Just like the face of Medusa in Greek mythology, a piece of jewellery attracts and troubles the person who designs it, looks at it or wears it. While it is one of the most ancient and universal forms of human expression, jewellery has an ambiguous status, mid-way between fashion and sculpture, and is rarely considered to be a work of art. Indeed, it is often perceived as too close to the body, too feminine, precious, ornamental or primitive. But it is thanks to avant-garde artists and contemporary designers that it has been reinvented, transformed and detached from its own traditions.
In the wake of the museum’s series of joint and cross-disciplinary exhibitions, such as “L’Hiver de l’Amour”, “Playback” and “Decorum”, MEDUSA questions the traditional art boundaries by reconsidering, with the complicity of artists, the questions of craftsmanship, decoration, fashion and pop culture.
The exhibition brings together over 400 pieces of jewellery: created by artists (Anni Albers, Man Ray, Meret Oppenheim, Alexander Calder, Salvador Dali, Louise Bourgeois, Lucio Fontana, Niki de Saint Phalle, Fabrice Gygi, Thomas Hirschhorn, Danny McDonald, Sylvie Auvray…), avant-garde jewellery makers and designers (René Lalique, Suzanne Belperron, Line Vautrin, Art Smith, Tony Duquette, Bless, Nervous System…), contemporary jewellery makers (Gijs Bakker, Otto Künzli, Karl Fritsch, Dorothea Prühl, Seulgi Kwon, Sophie Hanagarth…) and also high end jewelers (Cartier, Van Cleef & Arpels, Victoire de Castellane, Buccellati…), as well as anonymous, more ancient or non-Western pieces (including prehistorical and medieval works, punk and rappers’ jewellery as well as costume jewellery etc.).
These pieces, well-known, little-known, unique, familiar, handmade, massproduced, or computer made, mix some refined, hand-wrought, amateur and even futuristic aesthetics which are rarely associated together. They sometimes go far beyond simple jewellery and explore other means of engaging with, and putting on, jewellery.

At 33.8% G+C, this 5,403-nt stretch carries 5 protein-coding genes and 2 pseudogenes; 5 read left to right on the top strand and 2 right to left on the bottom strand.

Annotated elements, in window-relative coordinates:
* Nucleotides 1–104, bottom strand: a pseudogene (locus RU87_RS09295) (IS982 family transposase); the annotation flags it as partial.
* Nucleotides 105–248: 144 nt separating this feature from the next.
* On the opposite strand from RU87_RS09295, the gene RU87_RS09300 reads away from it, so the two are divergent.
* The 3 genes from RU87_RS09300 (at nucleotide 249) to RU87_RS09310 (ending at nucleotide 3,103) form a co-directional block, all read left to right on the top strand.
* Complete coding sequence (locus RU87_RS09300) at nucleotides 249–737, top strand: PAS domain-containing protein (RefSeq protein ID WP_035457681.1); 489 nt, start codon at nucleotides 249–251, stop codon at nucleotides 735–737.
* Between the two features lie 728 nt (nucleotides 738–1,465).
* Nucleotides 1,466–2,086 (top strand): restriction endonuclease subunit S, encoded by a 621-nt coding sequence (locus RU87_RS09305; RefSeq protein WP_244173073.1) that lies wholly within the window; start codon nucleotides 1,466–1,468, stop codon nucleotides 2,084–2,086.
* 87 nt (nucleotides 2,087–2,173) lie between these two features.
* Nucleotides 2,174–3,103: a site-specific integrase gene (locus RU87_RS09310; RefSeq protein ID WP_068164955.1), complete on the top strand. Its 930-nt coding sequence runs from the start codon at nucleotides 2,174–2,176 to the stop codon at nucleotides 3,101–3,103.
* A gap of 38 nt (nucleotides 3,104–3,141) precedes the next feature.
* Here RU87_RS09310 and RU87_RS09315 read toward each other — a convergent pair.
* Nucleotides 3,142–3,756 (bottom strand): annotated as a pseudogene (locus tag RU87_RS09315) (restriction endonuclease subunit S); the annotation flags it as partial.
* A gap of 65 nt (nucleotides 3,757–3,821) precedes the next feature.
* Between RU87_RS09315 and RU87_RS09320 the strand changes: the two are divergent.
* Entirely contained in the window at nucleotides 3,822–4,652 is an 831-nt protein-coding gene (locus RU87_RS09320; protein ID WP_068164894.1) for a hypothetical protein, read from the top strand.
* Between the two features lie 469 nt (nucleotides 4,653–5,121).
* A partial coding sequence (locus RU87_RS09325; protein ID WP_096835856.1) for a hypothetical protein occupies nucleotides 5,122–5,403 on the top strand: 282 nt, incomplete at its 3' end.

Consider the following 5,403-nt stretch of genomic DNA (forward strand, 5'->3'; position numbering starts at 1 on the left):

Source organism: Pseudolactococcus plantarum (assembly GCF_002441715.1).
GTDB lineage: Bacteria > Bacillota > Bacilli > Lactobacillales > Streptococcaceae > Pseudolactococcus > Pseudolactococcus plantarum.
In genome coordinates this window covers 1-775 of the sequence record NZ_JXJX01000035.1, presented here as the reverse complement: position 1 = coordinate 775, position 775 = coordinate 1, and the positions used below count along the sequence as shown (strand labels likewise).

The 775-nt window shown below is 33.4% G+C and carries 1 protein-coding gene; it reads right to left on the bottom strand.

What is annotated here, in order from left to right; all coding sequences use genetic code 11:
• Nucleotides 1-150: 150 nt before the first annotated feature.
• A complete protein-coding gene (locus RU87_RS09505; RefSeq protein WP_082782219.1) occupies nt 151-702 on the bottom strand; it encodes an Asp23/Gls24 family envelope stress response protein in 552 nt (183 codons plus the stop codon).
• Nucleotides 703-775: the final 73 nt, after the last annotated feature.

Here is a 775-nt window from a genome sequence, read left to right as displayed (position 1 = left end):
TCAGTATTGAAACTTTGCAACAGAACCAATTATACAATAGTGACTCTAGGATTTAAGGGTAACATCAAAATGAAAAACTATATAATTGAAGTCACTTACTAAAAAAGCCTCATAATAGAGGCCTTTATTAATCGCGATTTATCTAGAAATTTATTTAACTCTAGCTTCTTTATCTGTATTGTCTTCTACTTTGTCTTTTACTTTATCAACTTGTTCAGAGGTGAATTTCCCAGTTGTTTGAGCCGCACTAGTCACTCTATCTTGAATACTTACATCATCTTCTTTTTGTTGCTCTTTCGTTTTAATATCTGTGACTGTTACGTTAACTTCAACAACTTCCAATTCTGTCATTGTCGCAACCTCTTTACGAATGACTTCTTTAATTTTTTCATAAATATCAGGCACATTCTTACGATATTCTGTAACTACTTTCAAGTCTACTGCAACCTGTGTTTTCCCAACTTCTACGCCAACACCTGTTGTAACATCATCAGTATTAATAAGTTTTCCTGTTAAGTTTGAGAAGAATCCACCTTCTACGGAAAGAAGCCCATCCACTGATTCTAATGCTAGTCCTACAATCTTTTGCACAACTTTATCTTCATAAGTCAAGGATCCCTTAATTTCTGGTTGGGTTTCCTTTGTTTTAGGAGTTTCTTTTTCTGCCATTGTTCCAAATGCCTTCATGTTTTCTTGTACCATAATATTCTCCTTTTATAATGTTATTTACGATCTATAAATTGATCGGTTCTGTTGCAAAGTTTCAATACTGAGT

The exhibition is organized around four themes with a specific display for each: Identity, Value, Body and Instruments. Each section starts from the often negative preconceptions surrounding jewellery in order to better deconstruct them, and finally reveal jewellery’s underlying subversive and performative potential.
Fifteen works and installations by contemporary artists (Mike Kelley, Leonor Antunes, Jean-Marie Appriou, Atelier EB, Liz Craft…) dot the exhibition, echoing the themes of its various sections. The works presented question related issues of decoration and ornament, and anchor our connection to jewellery within a broadened relationship to the body and the world.
Curator: Anne Dressen
In collaboration with Michèle Heuzé and Benjamin Lignel, scientific advisors
Jewellery in the eye of Victoire de Castellane
Reproduction d’une œuvre de Salvador Dali par Henryk Kaston Ruby Lips, années 1970-80
Broche, Or 18 carats, rubis, perles de culture
Miami, collection particulière
Photographie d'Evelyn Hofer (1922-2009), Anjelica Huston wearing The Jealous Husband (réalisé par Alexander Calder vers 1940)
Meret Oppenheim (1913-1985), Bracelet, 1935, Paris
fourrure et métal
Collier Serpent, Cartier Paris, commande de 1968
platine, or blanc et or jaune, 2 473 diamants taille brillant et baguette pour un poids total de 178,21 carats, eux émeraudes de forme poire (yeux), émail vert, rouge et noir
Karl Fritsch, Bague, 2006
argent oxydé et pierres fines
Collection Ville de Cagnes-sur-Mer
Danny McDonald (Mended Veil),Bitten Crystal Necklace, 2005
argile polymère, strass, verre, chaîne dorée
Vivienne Westwood Crown
White and gold metal, velvet, faux crystals, plastic based pearls and faux ermine fur.
From the Vivienne Westwood Autumn-Winter 2000/01 Gold Label runway show – Winter. From the Vivienne Westwood Autumn-Winter 2000/01 Gold Label runway show – Winter.
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